SUDAN: The pregnant Sudanese woman sentenced to death and 100 lashes for her refusal to recant her Christian faith, awaits in a Khartoum prison as an international campaign builds on her behalf. According to some reports, she is shackled to a wall and imprisoned along with her son, about 20 months old. Her husband is a U.S. citizen, making her children also U.S. citizens. But don’t expect the U.S. diplomats to advocate on their behalf. At a briefing, spokeswoman Jen Psaki did not know whether an American toddler was jailed in Khartoum:
“You don’t know whether that little boy in prison is a U.S. citizen?” CNSNews.com asked.
“I don’t have any more details to share,” Psaki said.
“Did the embassy in Khartoum ask Mr. Wani to provide DNA evidence that that was his son?”
“We’re happy to check and see if there’s more to share.”
“You don’t know whether that’s the case?” CNSNews.com asked.
“Happy to check and see if there’s more to share,” she repeated.
UKRAINE: Ahead of Sunday elections, Russian forces say they have moved troops back from the border but NATO says they remain in place. Our report describes what Russian interference looks like on the ground in eastern Ukraine.
SYRIA: Al Nusra Front fighters reached the Golan Heights overlooking Israel this week, and planted an al Qaeda flag there. Syria’s opposition has posted a video they say shows evidence of a chlorine gas attack by President Bashar al-Assad’s forces in the village of Kfar Zeita near Hamas. Syria’s death toll has risen by a shocking 10,000 in the last two months—and the conflict has displaced nearly half the country’s population.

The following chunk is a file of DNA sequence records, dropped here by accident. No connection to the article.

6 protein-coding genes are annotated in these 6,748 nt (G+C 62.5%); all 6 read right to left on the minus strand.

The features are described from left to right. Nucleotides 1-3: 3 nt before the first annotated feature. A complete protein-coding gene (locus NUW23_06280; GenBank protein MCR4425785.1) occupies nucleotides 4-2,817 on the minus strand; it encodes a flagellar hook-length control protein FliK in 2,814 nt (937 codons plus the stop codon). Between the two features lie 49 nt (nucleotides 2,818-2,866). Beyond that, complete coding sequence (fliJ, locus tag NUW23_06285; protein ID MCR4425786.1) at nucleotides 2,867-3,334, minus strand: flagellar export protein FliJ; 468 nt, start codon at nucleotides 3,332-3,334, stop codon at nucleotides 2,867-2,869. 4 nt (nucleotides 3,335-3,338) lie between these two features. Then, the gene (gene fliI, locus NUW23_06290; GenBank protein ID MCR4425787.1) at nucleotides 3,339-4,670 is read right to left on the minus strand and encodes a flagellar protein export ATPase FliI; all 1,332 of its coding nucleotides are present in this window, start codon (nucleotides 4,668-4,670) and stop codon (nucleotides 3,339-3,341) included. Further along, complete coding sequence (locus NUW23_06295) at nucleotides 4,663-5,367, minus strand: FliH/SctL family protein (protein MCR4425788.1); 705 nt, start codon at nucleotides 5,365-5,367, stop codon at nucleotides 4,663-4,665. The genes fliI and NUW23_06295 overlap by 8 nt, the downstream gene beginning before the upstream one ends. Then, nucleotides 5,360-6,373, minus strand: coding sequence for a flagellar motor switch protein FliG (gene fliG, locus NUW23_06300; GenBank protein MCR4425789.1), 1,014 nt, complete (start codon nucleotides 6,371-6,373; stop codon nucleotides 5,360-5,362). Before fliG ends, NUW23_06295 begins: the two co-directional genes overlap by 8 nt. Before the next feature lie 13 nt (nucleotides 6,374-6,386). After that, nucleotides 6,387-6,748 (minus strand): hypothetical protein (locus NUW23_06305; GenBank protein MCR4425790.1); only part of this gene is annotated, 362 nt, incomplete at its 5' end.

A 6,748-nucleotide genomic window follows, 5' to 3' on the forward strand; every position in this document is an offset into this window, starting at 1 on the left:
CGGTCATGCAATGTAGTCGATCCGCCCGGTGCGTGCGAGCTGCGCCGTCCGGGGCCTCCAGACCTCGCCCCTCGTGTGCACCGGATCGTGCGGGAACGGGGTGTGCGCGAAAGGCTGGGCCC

IRAQ: Prime Minister Nouri al-Maliki’s alliance has won the largest number of parliamentary seats in April elections—no surprise—giving him a third term as prime minister. Forming a new coalition government could take months.
PARAGUAY leads the world in “positive emotions” …
WEEKEND MUST READ: The Sherpas killed in the April avalanche at Mt. Everest, the deadliest in history, were working to save money to open a teahouse or build their own home, and most had young families.
About 2½ hours into their six-hour climb to Camp 2, the sun had come up and Kaji’s group was nearing the top of the icefall. Kaji could see Sherpas from various expeditions strung out along the route above and below him.
Then he heard an enormous crack, “like thunder.”
NOTE: No Globe Trot next week; Globe Trot returns June 2.